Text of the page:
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random.Next((int)MinShotStrength, (int)MaxShotStrength);

       Catapult.ShotStrength = (shotVelocity / MaxShotStrength);

       Catapult.ShotVelocity = shotVelocity;

   }

   base.Update(gameTime);

}

This concludes all work on the AI class and we can move on to the Human class. The Human class will present a new challenge, as this is where we will introduce input handling required to respond to the user’s actions.

140.

Open the Human.cs file and add the following fields to the Human class:

C#

// Drag variables to hold first and last gesture samples

GestureSample? prevSample;

GestureSample? firstSample;

bool isDragging;

// Constant for longest distance possible between drag points

readonly float maxDragDelta = (new Vector2(480, 800)).Length();

// Textures & position & spriteEffects used for Catapult

Texture2D arrow;

float arrowScale;

Vector2 catapultPosition = new Vector2(140, 332);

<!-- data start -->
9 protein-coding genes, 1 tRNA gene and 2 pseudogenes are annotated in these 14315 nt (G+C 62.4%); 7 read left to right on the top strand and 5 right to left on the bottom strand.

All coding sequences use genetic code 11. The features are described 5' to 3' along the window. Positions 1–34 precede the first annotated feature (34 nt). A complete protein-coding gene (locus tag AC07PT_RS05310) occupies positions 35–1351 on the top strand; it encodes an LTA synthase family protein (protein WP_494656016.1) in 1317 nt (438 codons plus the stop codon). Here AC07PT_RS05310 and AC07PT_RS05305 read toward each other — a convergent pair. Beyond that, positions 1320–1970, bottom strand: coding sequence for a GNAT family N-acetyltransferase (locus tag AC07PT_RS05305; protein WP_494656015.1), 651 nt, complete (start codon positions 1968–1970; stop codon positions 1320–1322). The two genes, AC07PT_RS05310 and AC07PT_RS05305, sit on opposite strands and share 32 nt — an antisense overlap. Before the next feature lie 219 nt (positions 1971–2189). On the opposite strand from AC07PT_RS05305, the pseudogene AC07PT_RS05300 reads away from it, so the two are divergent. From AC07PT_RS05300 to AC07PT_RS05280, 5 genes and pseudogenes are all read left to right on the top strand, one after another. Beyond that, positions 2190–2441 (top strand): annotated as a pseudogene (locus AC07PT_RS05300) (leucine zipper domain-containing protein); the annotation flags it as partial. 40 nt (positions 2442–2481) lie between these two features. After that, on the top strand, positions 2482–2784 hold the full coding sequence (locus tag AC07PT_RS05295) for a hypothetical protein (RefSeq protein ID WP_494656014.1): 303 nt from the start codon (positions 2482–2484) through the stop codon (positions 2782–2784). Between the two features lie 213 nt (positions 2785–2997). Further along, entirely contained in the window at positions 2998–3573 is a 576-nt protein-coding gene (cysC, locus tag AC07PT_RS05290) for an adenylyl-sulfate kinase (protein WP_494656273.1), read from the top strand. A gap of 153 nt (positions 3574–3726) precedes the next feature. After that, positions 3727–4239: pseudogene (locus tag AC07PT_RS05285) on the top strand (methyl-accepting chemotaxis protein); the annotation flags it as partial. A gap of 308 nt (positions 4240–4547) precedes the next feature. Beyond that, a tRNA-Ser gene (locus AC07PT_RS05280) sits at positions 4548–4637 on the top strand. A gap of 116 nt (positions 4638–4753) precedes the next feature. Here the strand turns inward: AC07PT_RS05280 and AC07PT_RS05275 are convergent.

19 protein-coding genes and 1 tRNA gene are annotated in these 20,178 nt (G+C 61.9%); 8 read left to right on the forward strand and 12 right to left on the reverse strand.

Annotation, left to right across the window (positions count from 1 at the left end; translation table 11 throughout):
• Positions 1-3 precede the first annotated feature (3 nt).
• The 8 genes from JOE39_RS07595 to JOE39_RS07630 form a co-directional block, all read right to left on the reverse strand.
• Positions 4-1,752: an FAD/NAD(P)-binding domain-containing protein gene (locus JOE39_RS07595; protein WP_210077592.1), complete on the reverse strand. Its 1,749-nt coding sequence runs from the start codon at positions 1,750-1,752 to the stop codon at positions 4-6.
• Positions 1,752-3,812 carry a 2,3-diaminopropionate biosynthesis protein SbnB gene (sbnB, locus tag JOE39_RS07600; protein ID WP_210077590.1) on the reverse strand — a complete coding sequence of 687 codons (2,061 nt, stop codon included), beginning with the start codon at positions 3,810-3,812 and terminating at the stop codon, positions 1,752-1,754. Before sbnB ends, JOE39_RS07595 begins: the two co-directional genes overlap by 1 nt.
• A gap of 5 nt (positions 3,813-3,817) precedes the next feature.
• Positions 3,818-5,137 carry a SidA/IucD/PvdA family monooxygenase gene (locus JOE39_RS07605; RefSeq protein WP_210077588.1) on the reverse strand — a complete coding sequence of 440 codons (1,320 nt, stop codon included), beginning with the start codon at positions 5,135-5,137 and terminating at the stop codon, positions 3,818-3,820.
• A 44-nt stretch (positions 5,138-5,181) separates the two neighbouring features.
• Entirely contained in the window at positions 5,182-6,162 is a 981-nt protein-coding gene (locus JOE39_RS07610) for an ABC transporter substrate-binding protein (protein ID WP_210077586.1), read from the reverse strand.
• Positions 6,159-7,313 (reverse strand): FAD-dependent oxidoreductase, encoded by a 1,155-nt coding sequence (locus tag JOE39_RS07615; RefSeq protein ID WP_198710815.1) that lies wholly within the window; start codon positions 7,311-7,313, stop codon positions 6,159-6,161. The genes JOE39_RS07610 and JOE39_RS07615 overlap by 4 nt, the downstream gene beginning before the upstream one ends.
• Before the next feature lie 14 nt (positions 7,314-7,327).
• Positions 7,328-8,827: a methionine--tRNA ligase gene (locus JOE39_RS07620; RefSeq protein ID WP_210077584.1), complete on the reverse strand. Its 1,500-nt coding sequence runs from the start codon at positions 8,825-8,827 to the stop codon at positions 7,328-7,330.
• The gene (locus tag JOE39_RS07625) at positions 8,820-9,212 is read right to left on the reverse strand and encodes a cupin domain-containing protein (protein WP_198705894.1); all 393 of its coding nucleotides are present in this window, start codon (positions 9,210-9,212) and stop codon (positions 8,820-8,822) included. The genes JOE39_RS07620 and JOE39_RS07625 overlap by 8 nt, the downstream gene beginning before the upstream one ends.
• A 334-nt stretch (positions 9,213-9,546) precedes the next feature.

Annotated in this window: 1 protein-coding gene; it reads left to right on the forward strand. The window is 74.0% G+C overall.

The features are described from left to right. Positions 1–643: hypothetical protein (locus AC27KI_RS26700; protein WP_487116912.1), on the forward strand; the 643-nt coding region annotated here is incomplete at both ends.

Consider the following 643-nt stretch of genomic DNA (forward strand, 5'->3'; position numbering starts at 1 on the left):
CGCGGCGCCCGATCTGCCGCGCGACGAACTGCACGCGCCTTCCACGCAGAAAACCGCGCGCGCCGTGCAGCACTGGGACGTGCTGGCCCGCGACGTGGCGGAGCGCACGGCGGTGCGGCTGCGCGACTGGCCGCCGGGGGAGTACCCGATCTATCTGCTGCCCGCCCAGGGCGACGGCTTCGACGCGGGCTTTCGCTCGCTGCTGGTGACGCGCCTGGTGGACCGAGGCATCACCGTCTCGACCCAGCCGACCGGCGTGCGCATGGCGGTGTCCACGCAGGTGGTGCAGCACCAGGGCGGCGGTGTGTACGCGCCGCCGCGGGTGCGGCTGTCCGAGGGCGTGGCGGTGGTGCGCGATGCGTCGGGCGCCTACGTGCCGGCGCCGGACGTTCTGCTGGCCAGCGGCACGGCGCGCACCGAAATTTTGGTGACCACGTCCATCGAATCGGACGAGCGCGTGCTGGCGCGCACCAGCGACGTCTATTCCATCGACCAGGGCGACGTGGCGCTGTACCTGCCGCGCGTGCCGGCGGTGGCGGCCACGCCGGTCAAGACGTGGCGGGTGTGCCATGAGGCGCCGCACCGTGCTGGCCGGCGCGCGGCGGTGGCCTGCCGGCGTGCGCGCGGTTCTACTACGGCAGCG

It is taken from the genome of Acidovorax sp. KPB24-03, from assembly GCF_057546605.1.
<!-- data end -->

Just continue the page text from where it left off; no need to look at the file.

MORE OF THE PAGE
141.

Alter the Human class’s second constructor (the one which receives two arguments) to the following:

C#

public Human(Game game, SpriteBatch screenSpriteBatch)

   : base(game, screenSpriteBatch)

{

   Catapult = new Catapult(game, screenSpriteBatch,

                           "Textures/Catapults/Blue/blueIdle/blueIdle",

                           catapultPosition, SpriteEffects.None, false);

}

The only change is that we use the field added in the previous state to specify the catapult’s location.

142.

Revise the Initialize method. We will replace the comment beginning with “TODO” with code which loads the texture used to draw visual feedback for the user:

C#

public override void Initialize()

{

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